WASHINGTON William Beach loved cantaloupe so much so that starting in June last year he ate it almost every day. By August, the 87-year-old retired tractor mechanic from Mustang, Okla., was complaining to his family that he was fatigued, with pain everywhere in his body.
On Sept. 1, 2011, Beach got out of bed in the middle of the night, put his clothes on and walked into the living room. His wife, Monette, found him collapsed on the floor in the morning. At the hospital, blood poured from his mouth and nose, splattering sheets, bed rails and physicians.
He died that night, a victim of Listeria monocytogenes, a bacterium that can lead to a blood infection and damage to the brain and spinal cord.
Beach was one of 33 people killed by listeria that was later traced by the Food and Drug Administration and state officials to contaminated cantaloupes from one Colorado farm. It was the deadliest outbreak of foodborne disease in the United States in almost 100 years.
He died in terror and pain, says his daughter Debbie Frederick.
About seven weeks after Beach started eating cantaloupes, a private, for-profit inspection company awarded a top safety rating to Jensen Farms, the Granada, Colo., grower of his toxic fruit. The approval meant retailers such as Wal-Mart Stores and Wegmans Food Markets could sell Jensen melons.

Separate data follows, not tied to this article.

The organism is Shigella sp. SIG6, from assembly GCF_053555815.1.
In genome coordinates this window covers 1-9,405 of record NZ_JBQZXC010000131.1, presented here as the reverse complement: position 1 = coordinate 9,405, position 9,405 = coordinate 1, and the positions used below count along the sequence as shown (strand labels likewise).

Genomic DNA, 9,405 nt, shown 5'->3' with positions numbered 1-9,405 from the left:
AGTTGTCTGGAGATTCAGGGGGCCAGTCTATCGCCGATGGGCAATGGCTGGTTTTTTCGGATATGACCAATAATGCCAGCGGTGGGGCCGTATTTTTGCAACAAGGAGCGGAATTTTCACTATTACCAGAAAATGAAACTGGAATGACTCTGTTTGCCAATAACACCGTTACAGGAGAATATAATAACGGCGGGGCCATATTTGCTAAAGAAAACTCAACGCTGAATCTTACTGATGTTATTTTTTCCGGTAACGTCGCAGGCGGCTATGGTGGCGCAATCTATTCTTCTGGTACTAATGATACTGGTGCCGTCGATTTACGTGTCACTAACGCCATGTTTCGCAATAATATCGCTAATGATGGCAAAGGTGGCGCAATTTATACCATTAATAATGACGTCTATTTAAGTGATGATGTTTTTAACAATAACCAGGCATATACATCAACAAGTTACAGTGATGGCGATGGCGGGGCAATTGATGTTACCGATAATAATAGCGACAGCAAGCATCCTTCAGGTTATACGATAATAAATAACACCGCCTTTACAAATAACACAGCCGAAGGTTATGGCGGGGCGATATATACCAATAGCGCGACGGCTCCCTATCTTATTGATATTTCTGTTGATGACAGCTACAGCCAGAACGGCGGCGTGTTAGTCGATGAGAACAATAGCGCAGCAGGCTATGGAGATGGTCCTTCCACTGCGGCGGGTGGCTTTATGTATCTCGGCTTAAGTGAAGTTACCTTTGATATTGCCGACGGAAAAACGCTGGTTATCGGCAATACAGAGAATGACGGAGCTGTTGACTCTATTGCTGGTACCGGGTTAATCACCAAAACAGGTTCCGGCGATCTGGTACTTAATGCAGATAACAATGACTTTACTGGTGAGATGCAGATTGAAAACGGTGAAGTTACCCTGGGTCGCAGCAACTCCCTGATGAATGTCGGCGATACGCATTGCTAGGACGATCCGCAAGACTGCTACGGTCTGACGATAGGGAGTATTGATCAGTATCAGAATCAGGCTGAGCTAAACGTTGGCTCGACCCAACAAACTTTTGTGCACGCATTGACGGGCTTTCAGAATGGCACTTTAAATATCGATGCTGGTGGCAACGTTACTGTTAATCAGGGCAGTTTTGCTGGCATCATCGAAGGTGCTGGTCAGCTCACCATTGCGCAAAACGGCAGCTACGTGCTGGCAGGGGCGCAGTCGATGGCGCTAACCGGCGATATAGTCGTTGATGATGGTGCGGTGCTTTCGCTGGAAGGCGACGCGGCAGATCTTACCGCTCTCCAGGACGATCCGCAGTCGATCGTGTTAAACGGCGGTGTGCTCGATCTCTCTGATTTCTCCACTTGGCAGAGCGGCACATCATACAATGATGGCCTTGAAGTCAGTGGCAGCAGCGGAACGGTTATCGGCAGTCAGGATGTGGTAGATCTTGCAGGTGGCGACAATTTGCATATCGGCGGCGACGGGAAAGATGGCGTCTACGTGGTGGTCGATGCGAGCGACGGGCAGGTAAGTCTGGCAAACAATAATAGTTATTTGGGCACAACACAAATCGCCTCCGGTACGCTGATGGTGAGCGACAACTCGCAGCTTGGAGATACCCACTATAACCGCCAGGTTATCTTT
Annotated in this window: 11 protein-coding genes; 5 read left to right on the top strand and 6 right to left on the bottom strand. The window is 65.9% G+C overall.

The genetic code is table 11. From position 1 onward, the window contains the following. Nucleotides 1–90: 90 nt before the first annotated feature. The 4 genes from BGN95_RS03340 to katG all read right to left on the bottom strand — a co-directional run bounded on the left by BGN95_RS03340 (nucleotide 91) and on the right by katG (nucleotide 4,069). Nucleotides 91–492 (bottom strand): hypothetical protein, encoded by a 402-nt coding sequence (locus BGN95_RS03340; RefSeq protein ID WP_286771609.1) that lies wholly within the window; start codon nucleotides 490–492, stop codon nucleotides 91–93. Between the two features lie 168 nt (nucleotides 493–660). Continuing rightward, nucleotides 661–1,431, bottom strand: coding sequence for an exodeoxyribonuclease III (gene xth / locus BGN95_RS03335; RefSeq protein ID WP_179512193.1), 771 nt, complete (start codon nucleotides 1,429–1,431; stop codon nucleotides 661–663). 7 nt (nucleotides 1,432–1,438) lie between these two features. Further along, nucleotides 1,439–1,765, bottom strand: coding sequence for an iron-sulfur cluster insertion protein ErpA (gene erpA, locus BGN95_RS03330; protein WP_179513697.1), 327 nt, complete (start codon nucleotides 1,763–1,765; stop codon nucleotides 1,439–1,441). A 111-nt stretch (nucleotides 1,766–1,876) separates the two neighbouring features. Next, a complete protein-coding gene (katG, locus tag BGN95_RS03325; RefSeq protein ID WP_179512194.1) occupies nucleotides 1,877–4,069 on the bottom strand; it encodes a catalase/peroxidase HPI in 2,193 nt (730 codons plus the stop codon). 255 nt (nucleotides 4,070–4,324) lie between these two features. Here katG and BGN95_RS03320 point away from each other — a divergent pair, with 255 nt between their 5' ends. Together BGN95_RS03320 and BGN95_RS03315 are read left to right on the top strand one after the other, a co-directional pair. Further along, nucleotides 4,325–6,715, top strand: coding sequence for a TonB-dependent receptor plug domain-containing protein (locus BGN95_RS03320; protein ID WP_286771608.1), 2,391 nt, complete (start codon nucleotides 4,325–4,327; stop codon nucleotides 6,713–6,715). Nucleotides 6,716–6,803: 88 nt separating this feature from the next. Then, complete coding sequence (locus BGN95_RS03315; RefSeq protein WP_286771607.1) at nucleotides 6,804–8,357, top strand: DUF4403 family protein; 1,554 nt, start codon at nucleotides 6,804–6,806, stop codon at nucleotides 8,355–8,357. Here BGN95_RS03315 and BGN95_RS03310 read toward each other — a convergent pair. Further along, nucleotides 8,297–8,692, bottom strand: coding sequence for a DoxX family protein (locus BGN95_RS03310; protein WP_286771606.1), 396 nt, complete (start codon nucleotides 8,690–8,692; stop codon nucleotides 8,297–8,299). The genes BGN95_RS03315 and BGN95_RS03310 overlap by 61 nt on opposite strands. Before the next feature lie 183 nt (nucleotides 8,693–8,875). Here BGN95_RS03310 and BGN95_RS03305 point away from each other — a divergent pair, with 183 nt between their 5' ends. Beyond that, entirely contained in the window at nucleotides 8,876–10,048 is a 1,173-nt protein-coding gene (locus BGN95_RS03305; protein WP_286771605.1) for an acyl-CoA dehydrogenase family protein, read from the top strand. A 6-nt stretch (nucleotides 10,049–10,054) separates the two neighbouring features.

The FDA, a federal agency nominally responsible for overseeing most food safety, had never inspected Jensen.
During the past two decades, the food industry has taken over much of the FDAs role in ensuring what Americans eat is safe. The agency cant come close to vetting its jurisdiction of $1.2 trillion in annual food sales.
In 2011, the FDA inspected 6 percent of domestic food producers and just 0.4 percent of importers. The FDA has had no rules for how often food producers must be inspected.
The food industry hires for-profit inspection companies known as third-party auditors who arent required by law to meet any federal standards and have no government supervision. Some of these monitors choose to follow guidelines from trade groups that include ConAgra Foods, Kraft Foods and Walmart.
The private inspectors that companies select often check only those areas their clients ask them to review. That means they can miss deadly pathogens lurking in places they never examined.
Food sickens 48 million Americans a year, with 128,000 hospitalized and 3,000 killed, the Centers for Disease Control and Prevention estimates. The rate of infections linked to foodborne salmonella, which causes the most illnesses and deaths, rose 10 percent from 2006 to 2010.